*by Sjaak Smetsers and Marko van Eekelen*

Due to its great complexity, it is inevitable that modern software will suffer from the presence of numerous errors. These software bugs are frequent sources of security vulnerabilities, and in safety-critical systems, they are not simply expensive annoyances: they can endanger lives. The growing demand for high availability and reliability of computer systems has led to a formal verification of such systems.

There are two principal approaches to formal verification: model checking and theorem proving.

**Goal
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**There are two principal approaches to formal verification: model checking and theorem proving. **

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**Goal**

The goal of this project is to develop a methodology for improving the quality of software by combining model checking with theorem proving such that the advantages of both methods are fully exploited. Additionally, we enhance existing or develop new techniques to support the various translations of conversions that are needed in this process.

The proposed methodology resembles what in software engineering is called code refactoring. However, the latter replaces existing code with the same functionality. It does not fix bugs; rather it improves the understandability of the code by changing its internal structure.

**Approach**

The proposed methodology consists of the following steps:

- the software system is analysed to identify and localize 'suspicious' parts
- a formal model of these parts is created
- the model is verified by the model checker and, if necessary, improved until it is approved by the checker
- for full reliability the model is converted into a PVS specification. PVS (Prototype Verification System) is a proof tool providing a theorem specification language and support for developing correctness proofs. This tool is used to construct a full formal proof of the system
- from this PVS specification new code is derived that replaces the original (possibly erroneous) code. In this way one obtains highly reliable code, since it corresponds directly to a fully proven formal model.

These steps are illustrated in Figure 1. We will briefly discuss each of them.

*Identification.*Most of the time, the software system will be too large to be handled completely. Instead one must first identify the safety-critical or erroneous parts. The process of determining the parts of a program relevant to the property to be checked is often called slicing.*Abstraction.*There exist several techniques by which formal models can be obtained from source code. Due to the state explosion problem, a direct instruction-wise translation of source code is unsuitable. The methods for alleviating this problem can be divided into two categories: abstraction and symbolic evaluation. With abstraction, the state space is reduced by employing specific knowledge about the system in order to model only the relevant features. In the symbolic evaluation approach, the abstraction occurs at the level of the model itself. Using succinct data structures and symbolic algorithms, state information can be compressed, thus helping to keep state explosion under control.*Conversion.*At present, no tool exists to convert a model into a PVS specification. This is future work.*Code generation.*From the PVS specification, code will be generated that can replace the original (possibly faulty) code. Most theorem provers (Isabelle, Coq, PVS) are already equipped with code generators, which have in common that they produce functional code. We are currently developing a generator capable of generating code for imperative languages like Java. An interesting aspect is the extension of Java code with proof information leading to so-called proof-carrying code.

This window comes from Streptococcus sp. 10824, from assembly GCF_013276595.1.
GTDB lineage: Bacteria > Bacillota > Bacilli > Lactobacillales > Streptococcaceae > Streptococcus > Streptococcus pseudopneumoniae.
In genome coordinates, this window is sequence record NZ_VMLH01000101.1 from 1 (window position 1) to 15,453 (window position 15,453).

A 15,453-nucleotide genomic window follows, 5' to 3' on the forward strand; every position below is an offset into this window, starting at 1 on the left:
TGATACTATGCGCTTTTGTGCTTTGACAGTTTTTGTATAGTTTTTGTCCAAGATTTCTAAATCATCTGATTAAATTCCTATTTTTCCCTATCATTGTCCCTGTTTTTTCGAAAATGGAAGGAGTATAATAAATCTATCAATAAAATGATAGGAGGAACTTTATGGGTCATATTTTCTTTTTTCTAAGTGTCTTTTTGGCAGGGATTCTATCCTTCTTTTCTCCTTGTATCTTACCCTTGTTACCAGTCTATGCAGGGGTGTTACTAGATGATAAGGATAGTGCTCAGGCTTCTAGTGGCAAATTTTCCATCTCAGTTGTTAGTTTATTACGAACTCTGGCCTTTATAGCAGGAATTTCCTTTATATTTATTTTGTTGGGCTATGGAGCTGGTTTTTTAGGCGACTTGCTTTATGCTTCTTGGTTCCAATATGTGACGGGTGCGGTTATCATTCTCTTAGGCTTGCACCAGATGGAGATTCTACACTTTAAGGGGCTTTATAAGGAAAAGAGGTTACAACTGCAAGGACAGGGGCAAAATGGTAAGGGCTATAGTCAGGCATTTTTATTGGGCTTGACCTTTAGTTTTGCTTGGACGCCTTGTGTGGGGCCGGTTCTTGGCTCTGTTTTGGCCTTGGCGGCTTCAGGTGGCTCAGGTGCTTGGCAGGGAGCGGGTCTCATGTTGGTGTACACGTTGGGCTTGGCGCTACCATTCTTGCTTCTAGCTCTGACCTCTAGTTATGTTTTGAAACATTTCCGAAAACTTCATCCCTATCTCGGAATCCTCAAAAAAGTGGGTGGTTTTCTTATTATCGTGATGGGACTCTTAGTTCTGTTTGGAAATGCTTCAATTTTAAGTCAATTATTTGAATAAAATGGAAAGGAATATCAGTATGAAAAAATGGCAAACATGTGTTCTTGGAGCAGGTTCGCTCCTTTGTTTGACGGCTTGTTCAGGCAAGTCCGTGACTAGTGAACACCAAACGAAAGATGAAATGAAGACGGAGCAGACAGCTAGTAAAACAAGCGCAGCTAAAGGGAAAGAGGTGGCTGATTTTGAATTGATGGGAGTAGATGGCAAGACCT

The figure has two feedback steps:

*Counterexample.*If the attempt to check the abstract model fails, there is a counterexample which can be used directly to adjust the source code, provided that the counterexample was genuine. If the latter is not the case, our abstract model is probably too coarse and must be refined further. A technique is developed which iteratively uses spurious counter¬examples to create an abstract model with the right level of abstraction.*Validation.*The theorem-proving process is very sensitive to the way in which properties are formulated. In the case of state transition systems, this boils down to the right formulation of invariants. The problem with these invariants is that they are usually very subtle and therefore very difficult to specify. One may easily overlook a detail, thus making the invariant invalid. Instead of immediately checking invariants in the theorem prover itself, we propose using the model checker to quickly trace and repair flaws before we start proving the invariants. This step requires a translation of PVS properties to equivalent statements in the language of the model checker. As far we know, this has not been done before.

**Applications**

We apply our methodology in the context of the Laboratory for Quality Software (LaQuSo), which is a joint activity between the Technical University Eindhoven and the Radboud University Nijmegen. Within LaQuSo, successful case studies have been performed for safety-critical software components. In the near future we expect to apply our approach to cases such as control software for the Dutch 'Maeslantkering' water barrier and to programmable hardware to replace traditional components in nuclear plants

**Links:**

LaQuSo: http://www.laquso.nl

Related publications: http://www.cs.ru.nl/~marko/research/pubs

**Please contact:**

Marko van Eekelen

Radboud University Nijmegen, The Netherlands

Tel: +31 24 365 3410

E-mail: M.vanEekelencs.ru.nl